Hungary argues that the move would do too much damage to the economy, making the idea of postponing the oil export ban increasingly popular. However, a diplomat claims that some countries are worried that putting off an oil embargo would be a sign of weakness.

The EU wants a ban on the purchase of Russian oil in Member States within the next six months, and on refined petroleum products by early January next year.

However, states heavily dependent on Russian oil would get a temporary exemption from the ban: the Czech Republic would be exempt until June 2024, while Hungary and Slovakia would receive an exemption until the end of the year.

The article states the President of the European Commission, Ursula von der Leyen, would have a video call with Viktor Orbán and other leaders in the region, but that it had been postponed and no new date has been set for it yet. [Magyar Hang]

Two-Thirds of Hungarians Want to Reduce Russian Energy Dependency as Soon as Possible

67% of Hungarians think that the EU should reduce its oil and gas dependency on Russia as soon as possible, reports Átlátszó. However, this was still far below the EU average of 85%, a new poll shows.

The European Commission conducted a comprehensive poll among EU citizens in April on support for EU responses to Russia’s aggression against Ukraine. The Portuguese were most in favor of cutting off Russian gas and oil, with nearly 100% of those surveyed believing that ending energy dependency on Russia was urgent. But a very high proportion of the population (over 90%) thought the same in Malta, Finland, the Netherlands, and Poland.

Comparatively, many fewer Hungarians were in support of the idea, which perhaps shouldn’t be a suprise when the Hungarian Prime Minister makes statements such as “it won’t help if we shut off Russian oil and gas and the Hungarian economy grinds to a halt three or four days later.”

Support for reducing Russia’s energy dependency was only lower than Hungary in Bulgaria and Slovakia, with 63% of the population of the former favoring the idea, and only 59% of the latter. [Átlátszó]

Refuting Orbán, Scientists Say EU Climate Policies Did Not Cause Energy Prices to Rise

Neither wind energy production nor EU climate policy raised market prices for natural gas or electricity, claim PhD economists Enikő Kácsor, András Mezősi and László Szabó from Corvinus University’s Regional Energy Economic Research Center (REKK) in Budapest.

By the end of 2021, the price of natural gas had increased more than ten times, while coal was four times higher compared to January 2020. In addition, the carbon dioxide quota had tripled during this period, and the price of electricity on the Hungarian stock exchange was four and a half times higher.

However, the REKK researchers cite a slowdown in Russian gas deliveries, which Moscow began even before the start of the war, as the primary and most important factor in the rise in gas prices. At the same time, they believe that Russia’s aggression in Ukraine will prevent prices from going back down.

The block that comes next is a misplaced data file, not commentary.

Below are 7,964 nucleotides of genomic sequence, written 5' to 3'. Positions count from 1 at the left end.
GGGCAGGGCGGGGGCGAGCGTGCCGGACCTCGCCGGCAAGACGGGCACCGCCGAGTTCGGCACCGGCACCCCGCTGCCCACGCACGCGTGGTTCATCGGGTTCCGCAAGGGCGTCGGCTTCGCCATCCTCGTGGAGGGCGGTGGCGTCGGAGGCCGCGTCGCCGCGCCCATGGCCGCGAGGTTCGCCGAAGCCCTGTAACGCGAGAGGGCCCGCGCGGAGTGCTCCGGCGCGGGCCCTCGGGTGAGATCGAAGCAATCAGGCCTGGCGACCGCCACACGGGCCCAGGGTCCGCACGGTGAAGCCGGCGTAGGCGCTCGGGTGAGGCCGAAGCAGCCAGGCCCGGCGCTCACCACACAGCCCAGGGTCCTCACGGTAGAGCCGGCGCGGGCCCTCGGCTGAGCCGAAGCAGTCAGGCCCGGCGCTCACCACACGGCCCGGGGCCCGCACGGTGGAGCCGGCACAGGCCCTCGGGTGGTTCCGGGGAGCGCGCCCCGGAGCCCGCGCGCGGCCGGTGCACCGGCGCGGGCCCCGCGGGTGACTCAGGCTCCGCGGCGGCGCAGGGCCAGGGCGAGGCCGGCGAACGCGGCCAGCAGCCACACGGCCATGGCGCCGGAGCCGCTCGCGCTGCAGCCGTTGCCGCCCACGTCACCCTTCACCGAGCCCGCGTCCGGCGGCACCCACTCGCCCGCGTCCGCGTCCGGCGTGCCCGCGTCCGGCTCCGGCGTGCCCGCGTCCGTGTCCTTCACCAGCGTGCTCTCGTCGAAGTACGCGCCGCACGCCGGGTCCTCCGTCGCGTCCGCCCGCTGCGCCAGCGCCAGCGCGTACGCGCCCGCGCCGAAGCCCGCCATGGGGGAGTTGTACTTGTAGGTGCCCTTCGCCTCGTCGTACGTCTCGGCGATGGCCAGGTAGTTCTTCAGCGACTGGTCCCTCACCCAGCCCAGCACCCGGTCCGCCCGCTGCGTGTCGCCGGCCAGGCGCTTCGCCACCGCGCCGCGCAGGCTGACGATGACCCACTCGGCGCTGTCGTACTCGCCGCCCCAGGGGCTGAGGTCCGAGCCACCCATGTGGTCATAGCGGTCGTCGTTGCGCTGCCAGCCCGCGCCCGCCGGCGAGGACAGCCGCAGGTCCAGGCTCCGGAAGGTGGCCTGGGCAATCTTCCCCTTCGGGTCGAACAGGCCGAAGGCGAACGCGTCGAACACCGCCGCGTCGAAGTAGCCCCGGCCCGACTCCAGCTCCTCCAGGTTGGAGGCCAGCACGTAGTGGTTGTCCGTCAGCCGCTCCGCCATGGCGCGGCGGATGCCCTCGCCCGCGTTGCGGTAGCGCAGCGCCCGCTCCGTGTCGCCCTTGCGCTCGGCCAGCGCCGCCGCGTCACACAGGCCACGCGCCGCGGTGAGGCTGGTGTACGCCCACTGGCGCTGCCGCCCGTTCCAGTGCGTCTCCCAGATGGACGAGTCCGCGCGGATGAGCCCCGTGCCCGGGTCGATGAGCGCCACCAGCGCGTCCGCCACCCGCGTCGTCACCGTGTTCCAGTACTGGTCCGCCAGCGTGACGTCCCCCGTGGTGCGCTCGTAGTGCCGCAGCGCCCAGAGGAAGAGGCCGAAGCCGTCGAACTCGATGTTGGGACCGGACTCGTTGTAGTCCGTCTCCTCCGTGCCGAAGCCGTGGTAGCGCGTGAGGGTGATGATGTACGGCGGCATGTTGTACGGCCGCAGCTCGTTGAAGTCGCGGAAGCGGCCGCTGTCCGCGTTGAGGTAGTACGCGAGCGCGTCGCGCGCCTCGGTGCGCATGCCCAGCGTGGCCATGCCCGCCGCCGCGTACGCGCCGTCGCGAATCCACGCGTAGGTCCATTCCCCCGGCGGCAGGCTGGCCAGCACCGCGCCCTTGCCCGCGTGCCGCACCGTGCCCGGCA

Among reasons for higher natural gas and electricity prices are the post-Covid economic boom, increased global demand for liquefied natural gas, and the shutdown of gas extraction in the Dutch gas fields due to man-made earthquakes, the group noted.

Although the research institute did not directly criticize the Orbán government in its study, except in relation to the utility price cut policy, its findings appear to refute some of the main theories by the Fidesz government as to why energy prices have increased so much, particularly in regards to the European ETS carbon dioxide quota exchange system and the decrease in production by wind farms. [Népszava]

Is Huxit Party Orbán’s Way of Testing Hungarian Public Opinion on Leaving EU?

444 has an interesting theory as to what may be behind yesterday’s news of the tiny Volner Party changing its name to the “Huxit Party” and declaring Hungary’s departure from the European Union as its main goal.

According to experts the news site spoke to, “it communicates that Viktor Orbán is now openly testing how receptive the Hungarian public is to leaving the EU.”

This doesn’t mean that the Prime Minister is already heading for the exits, writes the site, but it does “float the subject on the horizon, and bring it one step closer to the world of theoretical possibilities.” [444]

Szijjártó: We Won’t Vote for Latest Russian Sanctions

“We will not be voting on another round of sanctions in Brussels until there is a solution to Hungary’s energy security,” wrote Minister of Foreign Affairs and Foreign Trade Péter Szijjártó on social media on Sunday.

Szijjártó wrote that he had spoken by phone with Abdulla Shahid, the President of the UN General Assembly. The Hungarian Foreign Minister called on Shahid to continue to use the prestige of the United Nations for a ceasefire and peace-building, as “it is in the interests of us Hungarians for there to be peace as soon as possible.”

We also talked about the new sanctions package from Brussels. Shahid is well aware that we have voted in favor of all the sanctions packages so far, but this latest one would destroy the security of Hungary’s energy supply, which has been on solid footing until now. Until there is a solution to the problem posed by the Brussels proposal, we will not vote in favor of this package.

-wrote Péter Szijjártó on Facebook.

On Friday morning, Prime Minister Viktor Orbán called the latest sanctions an “economic atomic bomb” for his country. [Index]